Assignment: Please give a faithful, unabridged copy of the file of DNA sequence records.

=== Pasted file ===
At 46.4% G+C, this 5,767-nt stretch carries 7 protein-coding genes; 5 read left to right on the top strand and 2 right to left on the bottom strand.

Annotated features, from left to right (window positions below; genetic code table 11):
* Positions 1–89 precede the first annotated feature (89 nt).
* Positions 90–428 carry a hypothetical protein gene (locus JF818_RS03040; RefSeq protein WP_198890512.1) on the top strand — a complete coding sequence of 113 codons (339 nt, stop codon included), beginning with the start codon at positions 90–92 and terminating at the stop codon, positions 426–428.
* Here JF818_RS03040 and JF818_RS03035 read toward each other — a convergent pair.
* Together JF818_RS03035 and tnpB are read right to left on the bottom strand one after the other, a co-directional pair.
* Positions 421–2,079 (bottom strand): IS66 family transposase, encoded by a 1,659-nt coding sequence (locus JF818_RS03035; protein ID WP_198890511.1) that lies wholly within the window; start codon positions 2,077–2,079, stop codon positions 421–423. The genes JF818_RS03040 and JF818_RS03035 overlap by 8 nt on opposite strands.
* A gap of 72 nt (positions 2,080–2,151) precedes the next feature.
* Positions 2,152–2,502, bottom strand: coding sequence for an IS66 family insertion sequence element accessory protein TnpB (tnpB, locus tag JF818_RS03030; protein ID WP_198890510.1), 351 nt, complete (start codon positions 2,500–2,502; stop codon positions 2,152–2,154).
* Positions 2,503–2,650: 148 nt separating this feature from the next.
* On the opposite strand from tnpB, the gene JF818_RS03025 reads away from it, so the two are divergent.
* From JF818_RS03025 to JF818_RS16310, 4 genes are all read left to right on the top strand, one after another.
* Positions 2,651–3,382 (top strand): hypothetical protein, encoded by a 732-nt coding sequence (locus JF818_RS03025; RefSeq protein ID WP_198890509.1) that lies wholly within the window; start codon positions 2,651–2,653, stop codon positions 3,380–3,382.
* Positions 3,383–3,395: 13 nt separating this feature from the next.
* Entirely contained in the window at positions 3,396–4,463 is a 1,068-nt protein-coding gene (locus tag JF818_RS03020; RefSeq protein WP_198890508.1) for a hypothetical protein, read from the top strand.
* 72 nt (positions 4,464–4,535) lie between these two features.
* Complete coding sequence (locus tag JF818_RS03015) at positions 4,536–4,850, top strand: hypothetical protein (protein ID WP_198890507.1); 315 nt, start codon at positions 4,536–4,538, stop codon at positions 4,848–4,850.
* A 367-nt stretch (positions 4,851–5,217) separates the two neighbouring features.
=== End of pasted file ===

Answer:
At 46.4% G+C, this 5,767-nt stretch carries 7 protein-coding genes; 5 read left to right on the top strand and 2 right to left on the bottom strand.

Annotated features, from left to right (window positions below; genetic code table 11):
* Positions 1–89 precede the first annotated feature (89 nt).
* Positions 90–428 carry a hypothetical protein gene (locus JF818_RS03040; RefSeq protein WP_198890512.1) on the top strand — a complete coding sequence of 113 codons (339 nt, stop codon included), beginning with the start codon at positions 90–92 and terminating at the stop codon, positions 426–428.
* Here JF818_RS03040 and JF818_RS03035 read toward each other — a convergent pair.
* Together JF818_RS03035 and tnpB are read right to left on the bottom strand one after the other, a co-directional pair.
* Positions 421–2,079 (bottom strand): IS66 family transposase, encoded by a 1,659-nt coding sequence (locus JF818_RS03035; protein ID WP_198890511.1) that lies wholly within the window; start codon positions 2,077–2,079, stop codon positions 421–423. The genes JF818_RS03040 and JF818_RS03035 overlap by 8 nt on opposite strands.
* A gap of 72 nt (positions 2,080–2,151) precedes the next feature.
* Positions 2,152–2,502, bottom strand: coding sequence for an IS66 family insertion sequence element accessory protein TnpB (tnpB, locus tag JF818_RS03030; protein ID WP_198890510.1), 351 nt, complete (start codon positions 2,500–2,502; stop codon positions 2,152–2,154).
* Positions 2,503–2,650: 148 nt separating this feature from the next.
* On the opposite strand from tnpB, the gene JF818_RS03025 reads away from it, so the two are divergent.
* From JF818_RS03025 to JF818_RS16310, 4 genes are all read left to right on the top strand, one after another.
* Positions 2,651–3,382 (top strand): hypothetical protein, encoded by a 732-nt coding sequence (locus JF818_RS03025; RefSeq protein ID WP_198890509.1) that lies wholly within the window; start codon positions 2,651–2,653, stop codon positions 3,380–3,382.
* Positions 3,383–3,395: 13 nt separating this feature from the next.
* Entirely contained in the window at positions 3,396–4,463 is a 1,068-nt protein-coding gene (locus tag JF818_RS03020; RefSeq protein WP_198890508.1) for a hypothetical protein, read from the top strand.
* 72 nt (positions 4,464–4,535) lie between these two features.
* Complete coding sequence (locus tag JF818_RS03015) at positions 4,536–4,850, top strand: hypothetical protein (protein ID WP_198890507.1); 315 nt, start codon at positions 4,536–4,538, stop codon at positions 4,848–4,850.
* A 367-nt stretch (positions 4,851–5,217) separates the two neighbouring features.